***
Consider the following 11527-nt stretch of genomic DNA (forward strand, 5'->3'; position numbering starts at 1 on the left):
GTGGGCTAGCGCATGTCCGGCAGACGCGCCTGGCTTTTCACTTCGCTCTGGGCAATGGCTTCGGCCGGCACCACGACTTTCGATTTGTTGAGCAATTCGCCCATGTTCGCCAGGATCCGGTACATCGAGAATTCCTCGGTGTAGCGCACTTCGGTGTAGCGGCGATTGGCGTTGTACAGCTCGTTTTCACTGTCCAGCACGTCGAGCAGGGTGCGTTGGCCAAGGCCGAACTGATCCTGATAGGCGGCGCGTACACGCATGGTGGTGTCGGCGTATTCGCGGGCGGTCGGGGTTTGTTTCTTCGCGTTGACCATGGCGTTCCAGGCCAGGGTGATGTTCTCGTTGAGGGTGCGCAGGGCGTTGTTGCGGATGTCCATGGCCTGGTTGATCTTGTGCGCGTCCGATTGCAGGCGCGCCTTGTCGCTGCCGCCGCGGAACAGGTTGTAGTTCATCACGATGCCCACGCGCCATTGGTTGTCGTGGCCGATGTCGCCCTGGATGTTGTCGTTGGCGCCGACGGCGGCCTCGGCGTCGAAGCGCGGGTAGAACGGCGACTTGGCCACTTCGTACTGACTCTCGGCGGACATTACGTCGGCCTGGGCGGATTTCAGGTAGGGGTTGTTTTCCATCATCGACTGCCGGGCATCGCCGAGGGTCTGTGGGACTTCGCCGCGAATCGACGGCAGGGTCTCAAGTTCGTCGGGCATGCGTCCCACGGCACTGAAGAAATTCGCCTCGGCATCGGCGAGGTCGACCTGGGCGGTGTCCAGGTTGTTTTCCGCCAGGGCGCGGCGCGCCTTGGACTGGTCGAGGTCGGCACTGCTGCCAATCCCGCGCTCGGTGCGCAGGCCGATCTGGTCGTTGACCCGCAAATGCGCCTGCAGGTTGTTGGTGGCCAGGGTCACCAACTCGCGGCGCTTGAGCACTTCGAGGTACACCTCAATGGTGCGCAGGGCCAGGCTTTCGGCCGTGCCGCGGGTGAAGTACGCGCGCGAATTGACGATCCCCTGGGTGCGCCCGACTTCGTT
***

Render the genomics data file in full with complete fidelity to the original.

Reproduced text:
Consider the following 11527-nt stretch of genomic DNA (forward strand, 5'->3'; position numbering starts at 1 on the left):
GTGGGCTAGCGCATGTCCGGCAGACGCGCCTGGCTTTTCACTTCGCTCTGGGCAATGGCTTCGGCCGGCACCACGACTTTCGATTTGTTGAGCAATTCGCCCATGTTCGCCAGGATCCGGTACATCGAGAATTCCTCGGTGTAGCGCACTTCGGTGTAGCGGCGATTGGCGTTGTACAGCTCGTTTTCACTGTCCAGCACGTCGAGCAGGGTGCGTTGGCCAAGGCCGAACTGATCCTGATAGGCGGCGCGTACACGCATGGTGGTGTCGGCGTATTCGCGGGCGGTCGGGGTTTGTTTCTTCGCGTTGACCATGGCGTTCCAGGCCAGGGTGATGTTCTCGTTGAGGGTGCGCAGGGCGTTGTTGCGGATGTCCATGGCCTGGTTGATCTTGTGCGCGTCCGATTGCAGGCGCGCCTTGTCGCTGCCGCCGCGGAACAGGTTGTAGTTCATCACGATGCCCACGCGCCATTGGTTGTCGTGGCCGATGTCGCCCTGGATGTTGTCGTTGGCGCCGACGGCGGCCTCGGCGTCGAAGCGCGGGTAGAACGGCGACTTGGCCACTTCGTACTGACTCTCGGCGGACATTACGTCGGCCTGGGCGGATTTCAGGTAGGGGTTGTTTTCCATCATCGACTGCCGGGCATCGCCGAGGGTCTGTGGGACTTCGCCGCGAATCGACGGCAGGGTCTCAAGTTCGTCGGGCATGCGTCCCACGGCACTGAAGAAATTCGCCTCGGCATCGGCGAGGTCGACCTGGGCGGTGTCCAGGTTGTTTTCCGCCAGGGCGCGGCGCGCCTTGGACTGGTCGAGGTCGGCACTGCTGCCAATCCCGCGCTCGGTGCGCAGGCCGATCTGGTCGTTGACCCGCAAATGCGCCTGCAGGTTGTTGGTGGCCAGGGTCACCAACTCGCGGCGCTTGAGCACTTCGAGGTACACCTCAATGGTGCGCAGGGCCAGGCTTTCGGCCGTGCCGCGGGTGAAGTACGCGCGCGAATTGACGATCCCCTGGGTGCGCCCGACTTCGTT